Its almost been one week since the verdict of the Karnataka Assembly Elections have come out. The Saffron forces have come to power south of the Vindhyas, for the first time and that too almost on their own. While the BJP had been coming upfront since quite some time now, this time around they have consolidated their position. The BJP has won 110 seats on its own, with the Congress(I) getting 80 seats and the JD-S reduced to a paltry 28. The Independents, all of them rebels got 6 seats.This verdict also is a time for serious introspection on the part of the secular forces because the rise of the Sangh Brigade in the state has far-reaching implications.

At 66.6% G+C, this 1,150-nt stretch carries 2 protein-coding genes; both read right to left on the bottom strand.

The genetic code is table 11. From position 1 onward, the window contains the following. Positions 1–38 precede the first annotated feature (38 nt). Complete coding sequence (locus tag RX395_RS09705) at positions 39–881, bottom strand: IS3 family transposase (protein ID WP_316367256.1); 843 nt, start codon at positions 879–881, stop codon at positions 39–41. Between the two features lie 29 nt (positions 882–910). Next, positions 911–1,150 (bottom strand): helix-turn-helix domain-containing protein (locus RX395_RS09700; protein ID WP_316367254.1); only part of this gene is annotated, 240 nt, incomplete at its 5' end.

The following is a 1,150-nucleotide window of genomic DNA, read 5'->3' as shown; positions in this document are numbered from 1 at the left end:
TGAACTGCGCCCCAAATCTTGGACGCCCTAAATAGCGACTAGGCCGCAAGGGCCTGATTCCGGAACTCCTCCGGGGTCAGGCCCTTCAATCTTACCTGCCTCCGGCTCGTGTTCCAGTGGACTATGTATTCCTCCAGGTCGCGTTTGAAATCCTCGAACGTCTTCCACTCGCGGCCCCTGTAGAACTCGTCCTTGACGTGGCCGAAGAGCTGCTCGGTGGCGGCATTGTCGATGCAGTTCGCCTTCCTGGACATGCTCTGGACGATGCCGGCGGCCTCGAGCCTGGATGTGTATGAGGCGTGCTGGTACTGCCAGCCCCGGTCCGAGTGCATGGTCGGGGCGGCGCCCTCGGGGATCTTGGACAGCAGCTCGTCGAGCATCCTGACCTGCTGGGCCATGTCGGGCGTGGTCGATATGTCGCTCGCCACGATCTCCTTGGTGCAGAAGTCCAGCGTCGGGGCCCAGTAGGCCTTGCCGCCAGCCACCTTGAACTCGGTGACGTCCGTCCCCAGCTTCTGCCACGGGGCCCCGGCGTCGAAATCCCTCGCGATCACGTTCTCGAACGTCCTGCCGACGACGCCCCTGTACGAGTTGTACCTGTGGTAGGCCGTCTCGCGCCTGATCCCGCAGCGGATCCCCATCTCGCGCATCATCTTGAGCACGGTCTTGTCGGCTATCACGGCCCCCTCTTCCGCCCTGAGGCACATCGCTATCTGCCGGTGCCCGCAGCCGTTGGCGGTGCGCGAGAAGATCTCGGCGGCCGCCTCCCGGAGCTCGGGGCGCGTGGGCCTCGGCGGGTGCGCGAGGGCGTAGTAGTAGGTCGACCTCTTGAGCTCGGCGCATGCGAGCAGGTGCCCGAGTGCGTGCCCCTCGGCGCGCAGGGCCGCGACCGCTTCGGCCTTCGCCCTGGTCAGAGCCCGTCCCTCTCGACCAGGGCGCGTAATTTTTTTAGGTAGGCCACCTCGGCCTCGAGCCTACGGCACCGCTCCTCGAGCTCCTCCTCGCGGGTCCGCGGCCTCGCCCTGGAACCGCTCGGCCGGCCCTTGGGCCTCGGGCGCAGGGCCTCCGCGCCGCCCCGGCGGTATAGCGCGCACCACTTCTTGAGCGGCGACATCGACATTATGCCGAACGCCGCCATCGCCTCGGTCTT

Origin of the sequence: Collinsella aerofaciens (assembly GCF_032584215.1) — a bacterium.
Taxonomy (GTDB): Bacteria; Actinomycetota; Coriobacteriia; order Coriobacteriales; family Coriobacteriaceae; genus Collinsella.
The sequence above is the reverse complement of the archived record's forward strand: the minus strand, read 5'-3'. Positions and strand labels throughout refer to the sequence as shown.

First of all, the people of Karnataka voted for stability and they saw the viable option in the BJP. In fact, the BJP was also able to play on the 'Great Betrayal' lament put forward by them, wherein the JD(S)-with whom they had shared power in the earlier Assembly-had refused to stick to the agreement of transfer of power. Playing on that emotion, the BJP carried forward their lament through out the election campaign. Also, in the Kumaraswamy government, the BJP as an allaince partner had got plump portfolios which they used to good effect. Also, the BJP by projecting Yeddyurappa as the Chief Ministerial candidate was also able to put forth the face of the party before the people of the State. Looking at the verdict, it is serious to note the growth of the BJP in many areas of the State. Taking Bangalore, always seen as a Congress stronghold, the Saffron forces emerged victorious in many metro constituencies taking away many from the Congress. The BJP also managed to retain its hold in Hyderabad Karnataka, Mumbai Karnataka and Central Karnataka-the Hubli-Dharwad region. It also made its presence felt in South Karnataka and maintained its position in Coastal Karnataka. It is also has to be noted that the BJP has expanded at the cost of the JD(S), whereby the latter has lost several seats. Though the traditional Hassan belt of the Gowda family has stood by it thsi time too, the disastrous performance by the JD(S) also has lots to do with the kind of opportunistic alliance it struck with the BJP under Kumaraswamy.